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The White Paper on Governance and Corruption: saying many right things, avoiding to communicate some difficult choices


The UK government is re-enforcing its commitment to improving governance and anti-corruption efforts. To do so, it will work at the national level in recipient countries, at the international level - promoting anti-bribery efforts and greater transparency in paying for natural resources, and it will invest more into ensuring that aid is not lost to corruption. Importantly, the White Paper acknowledges that the distribution of power sits at the root of poor governance; and it strongly embraces the idea of working with civil society in a broad sense - not only NGOs, but also trade unions, faith based organisations, and the like - in order to improve accountability.

The White Paper puts the emphasis on many right things, but it blends out some of the challenges involved in addressing them. This gives away an opportunity to explain to the wider public some of the challenging choices which aid donors have to make. More aid has actually been forthcoming in recent months; which raises the stakes of spending it well. The risks to spending aid well are substantial. In general, they are larger than for other types of public spending, since money is used in places where the UK or other donor governments have less control than they do have when spending money on schools and roads at home.

The White Paper rightly emphasises that effective states are better at promoting development and social inclusion; and that well governed countries are also more likely to use aid effectively. However, the problem is that many poor countries, particularly in Africa, are times and again failing to sustain the momentum. Tanzania and Ghana are held up as the current examples of good performance; but too many past good performers have later on slipped (Uganda and Ethiopia are recent examples; Kenya continues to be mired in corruption after a hopeful change in 2002; Kyrgyzstan - sometimes believed to be a good performer in Central Asia - has become a highly instable state; in Latin America, Bolivia has seen political turmoil over a number of years).

Recurring governance problems are rooted in social and political structures. Donors can support gradual change to these; and sometimes, they have supported more radical forms of change - such as the US supporting land reform in East Asia in the 1950s; or the 'big bang' changes in Eastern Europe in the 1990s. Gradual and radical strategies both involve risks, and may encounter periods of backsliding. In many weaker states in Eastern Europe, corruption became a massive problem as markets were liberalized while effective regulation was still lacking, and the judiciary was weak and politically dependent; but ten to fifteen years later corruption is being reduced again in a number of countries.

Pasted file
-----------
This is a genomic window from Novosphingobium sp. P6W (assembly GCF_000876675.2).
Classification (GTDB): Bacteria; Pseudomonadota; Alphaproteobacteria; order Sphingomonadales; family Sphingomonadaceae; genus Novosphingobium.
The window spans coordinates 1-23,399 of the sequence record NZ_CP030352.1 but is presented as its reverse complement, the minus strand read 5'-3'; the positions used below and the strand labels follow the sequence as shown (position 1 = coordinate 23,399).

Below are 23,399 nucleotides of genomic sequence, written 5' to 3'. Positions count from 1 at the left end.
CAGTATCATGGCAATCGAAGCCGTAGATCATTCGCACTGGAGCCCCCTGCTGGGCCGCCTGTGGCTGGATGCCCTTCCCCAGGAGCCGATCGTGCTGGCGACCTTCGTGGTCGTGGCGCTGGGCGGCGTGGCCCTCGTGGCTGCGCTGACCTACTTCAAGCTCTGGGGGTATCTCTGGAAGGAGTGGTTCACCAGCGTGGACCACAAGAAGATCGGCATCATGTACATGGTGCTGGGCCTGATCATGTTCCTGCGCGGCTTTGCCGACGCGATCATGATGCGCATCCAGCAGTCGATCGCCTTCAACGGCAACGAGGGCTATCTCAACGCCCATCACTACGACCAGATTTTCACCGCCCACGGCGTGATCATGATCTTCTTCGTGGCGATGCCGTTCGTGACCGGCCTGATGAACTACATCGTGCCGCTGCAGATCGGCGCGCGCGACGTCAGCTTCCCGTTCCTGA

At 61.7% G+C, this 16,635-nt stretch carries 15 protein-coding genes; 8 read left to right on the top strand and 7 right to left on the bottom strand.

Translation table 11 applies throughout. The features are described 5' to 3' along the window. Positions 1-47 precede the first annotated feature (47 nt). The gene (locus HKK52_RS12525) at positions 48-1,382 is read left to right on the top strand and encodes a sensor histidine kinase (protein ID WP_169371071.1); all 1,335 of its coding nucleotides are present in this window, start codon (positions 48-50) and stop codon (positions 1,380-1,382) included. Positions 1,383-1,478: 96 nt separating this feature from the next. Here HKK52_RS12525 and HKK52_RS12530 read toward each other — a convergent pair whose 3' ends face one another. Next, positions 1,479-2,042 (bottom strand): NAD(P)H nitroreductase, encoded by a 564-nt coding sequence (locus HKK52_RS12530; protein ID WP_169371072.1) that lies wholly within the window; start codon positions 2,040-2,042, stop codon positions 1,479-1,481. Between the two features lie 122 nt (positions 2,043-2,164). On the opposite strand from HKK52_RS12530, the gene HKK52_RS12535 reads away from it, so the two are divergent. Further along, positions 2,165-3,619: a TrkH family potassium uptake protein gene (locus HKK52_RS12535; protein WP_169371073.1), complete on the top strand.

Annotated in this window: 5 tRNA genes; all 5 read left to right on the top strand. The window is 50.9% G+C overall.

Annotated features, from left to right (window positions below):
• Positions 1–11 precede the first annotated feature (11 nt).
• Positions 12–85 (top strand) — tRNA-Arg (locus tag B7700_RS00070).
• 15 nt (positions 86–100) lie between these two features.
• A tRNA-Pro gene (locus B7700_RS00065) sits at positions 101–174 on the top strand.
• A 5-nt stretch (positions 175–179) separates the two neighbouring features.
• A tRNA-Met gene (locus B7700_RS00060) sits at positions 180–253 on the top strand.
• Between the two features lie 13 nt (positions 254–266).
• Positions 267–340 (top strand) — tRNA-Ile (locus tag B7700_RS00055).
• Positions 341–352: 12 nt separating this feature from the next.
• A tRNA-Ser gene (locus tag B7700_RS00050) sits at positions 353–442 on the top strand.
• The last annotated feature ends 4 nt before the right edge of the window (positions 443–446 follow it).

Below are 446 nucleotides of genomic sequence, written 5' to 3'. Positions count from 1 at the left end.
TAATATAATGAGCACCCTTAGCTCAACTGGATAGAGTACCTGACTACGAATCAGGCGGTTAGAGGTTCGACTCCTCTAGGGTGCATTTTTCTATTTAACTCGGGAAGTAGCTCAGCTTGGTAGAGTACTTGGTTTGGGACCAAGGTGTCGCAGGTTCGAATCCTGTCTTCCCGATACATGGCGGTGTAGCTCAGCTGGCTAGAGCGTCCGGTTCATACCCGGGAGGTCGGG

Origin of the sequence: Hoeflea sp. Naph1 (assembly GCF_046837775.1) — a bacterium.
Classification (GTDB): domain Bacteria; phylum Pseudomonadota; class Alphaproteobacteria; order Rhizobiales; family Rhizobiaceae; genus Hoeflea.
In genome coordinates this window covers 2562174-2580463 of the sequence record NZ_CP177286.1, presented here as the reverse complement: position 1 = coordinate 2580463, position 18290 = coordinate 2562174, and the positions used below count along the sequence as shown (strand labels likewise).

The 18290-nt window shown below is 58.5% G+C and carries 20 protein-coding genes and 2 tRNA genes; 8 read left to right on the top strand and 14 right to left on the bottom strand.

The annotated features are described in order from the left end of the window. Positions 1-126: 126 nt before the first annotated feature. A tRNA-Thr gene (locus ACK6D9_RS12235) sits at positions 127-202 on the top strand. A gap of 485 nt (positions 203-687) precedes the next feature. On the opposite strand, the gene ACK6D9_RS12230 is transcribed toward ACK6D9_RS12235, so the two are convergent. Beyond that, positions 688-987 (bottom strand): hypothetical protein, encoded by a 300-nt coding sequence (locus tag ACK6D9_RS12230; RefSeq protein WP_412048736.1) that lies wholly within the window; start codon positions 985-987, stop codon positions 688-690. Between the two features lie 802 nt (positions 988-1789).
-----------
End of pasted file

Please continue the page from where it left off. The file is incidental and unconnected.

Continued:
The White Paper suggests that budget support will be provided more cautiously in countries where "governance is not so good"; and that ring-fenced accounts and separate implementation units will be used to channel aid to such countries. This contradicts some of the commitments on aid harmonization and alignment which the UK and other governments have made in the Paris Declaration; and it is the majority of developing countries which falls into this category of "so-so" governance.

Finally, the White Paper announces that aid will be more closely monitored. This is welcome, since aid can contribute to corruption; as on the ground there is frequently a degree of unclear 'ownership' of aid funds, and insufficient clarity about who is responsible for ensuring that funds are used well. National audit offices in many developing countries are still weak, and may not have a clear mandate to audit the use of aid funds, or may simply lack the resources to take on this additional task. Political and social structures, as well as limited legal mandates, can make it difficult to establish serious auditing practices.

Making sure that aid is not given "carelessly" is important so as not to fuel corruption particularly in highly aid-dependent countries. But at the same time, to be sustainable and effective, it is important that greater monitoring and auditing involves local people and local institutions alongside or more than international private accountants and investigators; and it will be important to focus on results as much as on regularity. And finally, donors will need to strike a careful balance between greater control and not creating too much of a new bureaucratic burden on the - often already stretched - public administrations in developing countries.